Roger Federer's drive to succeed has landed him seven Wimbledon singles titles and a legion of fans. But when it comes to his children taking up sport, he is determined not to be a pushy parent.
It was an unlikely meeting on the face of it - the Speaker of the House of Commons and the man who is considered by many as the greatest tennis player ever to grace the men's game.
But when John Bercow, formerly Britain's top-ranking junior tennis player, was given the chance to edit Radio 4's Today programme and interview guests of his choosing, Roger Federer was top of his list.
Mr Bercow has watched the Swiss player in action no fewer than 65 times this year and was keen to get to the source of the unwavering ambition that has led him to remain at the pinnacle of his profession.
"I realised very quickly that it's an entirely different thing winning something for the first time and then having to come back the following year and defend it," explains Federer.
"Once I reached a certain level... I looked up to the great other athletes out there [for motivation], like Michael Jordan, Tiger Woods, Valentino Rossi and Michael Schumacher - people who did it so long, so many times and make you wonder 'How did they do that?'.
"Next thing you know," he adds, "it's like you're part of that in a small way, and every year that goes by you get closer to those people. They were definitely a big inspiration for me to keep working hard."
This continued passion for the game has led Federer to a record 302 weeks as world number one, surpassing Pete Sampras's mark of 286.
And after a difficult year in 2013, when he struggled with a back injury, Federer returned in impressive form this season to win more matches - 73 - than any other player on the men's tour.
Once dismissed by many critics as a player in perpetual decline, the 33-year-old remains a serious contender for Grand Slam victory in 2015. Which is just as well, as he admits it would be difficult for him to turn up to a tournament as a sideshow to the main event.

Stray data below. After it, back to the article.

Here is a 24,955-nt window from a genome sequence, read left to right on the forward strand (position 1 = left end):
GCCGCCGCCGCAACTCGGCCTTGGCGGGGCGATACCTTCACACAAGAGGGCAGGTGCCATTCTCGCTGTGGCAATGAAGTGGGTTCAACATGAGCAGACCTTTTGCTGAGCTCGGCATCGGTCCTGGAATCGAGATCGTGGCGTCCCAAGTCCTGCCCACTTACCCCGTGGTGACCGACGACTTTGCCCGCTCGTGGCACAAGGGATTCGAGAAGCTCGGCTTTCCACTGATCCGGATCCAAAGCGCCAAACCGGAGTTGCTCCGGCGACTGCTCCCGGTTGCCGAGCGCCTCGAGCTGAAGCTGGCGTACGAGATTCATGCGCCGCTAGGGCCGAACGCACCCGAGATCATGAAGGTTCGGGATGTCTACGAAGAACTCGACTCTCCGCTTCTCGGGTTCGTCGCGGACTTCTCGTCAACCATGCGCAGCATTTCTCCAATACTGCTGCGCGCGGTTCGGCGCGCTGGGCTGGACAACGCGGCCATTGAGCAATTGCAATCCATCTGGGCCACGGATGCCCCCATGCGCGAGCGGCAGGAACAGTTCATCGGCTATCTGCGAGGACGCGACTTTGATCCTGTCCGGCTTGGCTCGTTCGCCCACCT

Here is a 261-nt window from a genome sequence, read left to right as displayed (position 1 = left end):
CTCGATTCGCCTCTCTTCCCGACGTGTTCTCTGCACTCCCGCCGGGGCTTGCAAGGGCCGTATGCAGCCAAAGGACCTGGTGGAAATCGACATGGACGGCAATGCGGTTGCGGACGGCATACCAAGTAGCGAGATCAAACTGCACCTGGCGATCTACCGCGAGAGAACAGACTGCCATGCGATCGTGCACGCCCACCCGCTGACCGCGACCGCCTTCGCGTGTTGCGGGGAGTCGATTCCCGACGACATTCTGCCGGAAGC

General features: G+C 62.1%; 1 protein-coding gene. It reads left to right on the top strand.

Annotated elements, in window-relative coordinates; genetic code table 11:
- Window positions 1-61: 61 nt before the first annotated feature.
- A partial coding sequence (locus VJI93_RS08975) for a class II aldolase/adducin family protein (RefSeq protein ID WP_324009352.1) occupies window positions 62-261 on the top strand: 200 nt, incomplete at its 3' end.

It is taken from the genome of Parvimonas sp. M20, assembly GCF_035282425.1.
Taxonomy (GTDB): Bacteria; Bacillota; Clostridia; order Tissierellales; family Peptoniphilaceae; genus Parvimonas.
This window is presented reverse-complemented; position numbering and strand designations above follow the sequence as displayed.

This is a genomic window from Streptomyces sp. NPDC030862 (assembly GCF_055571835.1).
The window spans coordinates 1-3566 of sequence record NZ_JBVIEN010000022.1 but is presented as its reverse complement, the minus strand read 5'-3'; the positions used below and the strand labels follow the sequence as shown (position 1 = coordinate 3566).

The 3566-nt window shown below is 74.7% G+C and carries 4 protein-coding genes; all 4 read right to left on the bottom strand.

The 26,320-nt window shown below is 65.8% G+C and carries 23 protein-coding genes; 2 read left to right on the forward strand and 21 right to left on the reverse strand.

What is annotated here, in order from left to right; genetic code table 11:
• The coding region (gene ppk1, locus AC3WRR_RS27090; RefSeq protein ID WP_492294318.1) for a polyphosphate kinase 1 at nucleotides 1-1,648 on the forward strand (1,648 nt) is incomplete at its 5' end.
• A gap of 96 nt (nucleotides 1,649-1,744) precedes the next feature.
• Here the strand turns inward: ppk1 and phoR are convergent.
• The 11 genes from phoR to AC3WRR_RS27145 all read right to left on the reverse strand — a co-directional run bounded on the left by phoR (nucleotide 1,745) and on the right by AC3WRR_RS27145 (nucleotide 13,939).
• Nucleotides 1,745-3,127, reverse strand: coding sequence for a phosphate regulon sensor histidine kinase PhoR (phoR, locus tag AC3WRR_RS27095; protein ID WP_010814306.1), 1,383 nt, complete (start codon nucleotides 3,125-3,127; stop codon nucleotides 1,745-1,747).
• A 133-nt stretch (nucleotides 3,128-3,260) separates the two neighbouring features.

"I definitely am fortunate to always be playing on Centre Court and very often prime time," he says.
"I must say - and this is honest - I don't know if I would still be playing if they would put me on Court 4 every day.
"That would be difficult for me, having played on all these wonderful courts around the world and now playing in front of a fraction of those people - that would be rough."
The will to succeed is clearly a theme of his unrivalled longevity at the top of the game, and Mr Bercow - David Cameron's former doubles partner in the Commons and Lords tennis team - is keen to know whether similar expectations will be pressed on his children.
"I don't know if the kids are ever going to play tennis at a high level like that," says Federer, whose wife Mirka gave birth to their second set of twins this May.
"Honestly, I think it all depends on how things are going to be when we settle in Switzerland, and what sport they are going to take up.
"But I think for any kid it's important for them… to enjoy what they're doing, whatever sport that is."
Federer, however, is keen to make clear the distinction between supportive and pushy parents, especially given the role his father Robert and mother Lynette have played in his success.
"Parental support and advice is very important…to make you understand that it's a privilege to be able to go to tennis lessons and play tennis tournaments. So the least a kid can do is give it their best effort and best attitude," he explains.
"At the same time, the parents also need to give space to the kid and the coaches so they can work and... travel by themselves - the parents don't always need to babysit them through their entire career.
"That's why today when my parents tell me 'You know what, we want to come to every single tournament you play on the tour', I would say 'Yes please, come see me. I don't mind spending every day with you guys for the year.'
"But if they tell me 'We don't want to come see you play because we really don't enjoy it' that's cool too. And that's what I hope every parent can look forward to with their kid," he adds.
"It needs to be both ways and for me that worked very well - I got the space, but I also felt the pressure, the need to perform," he adds.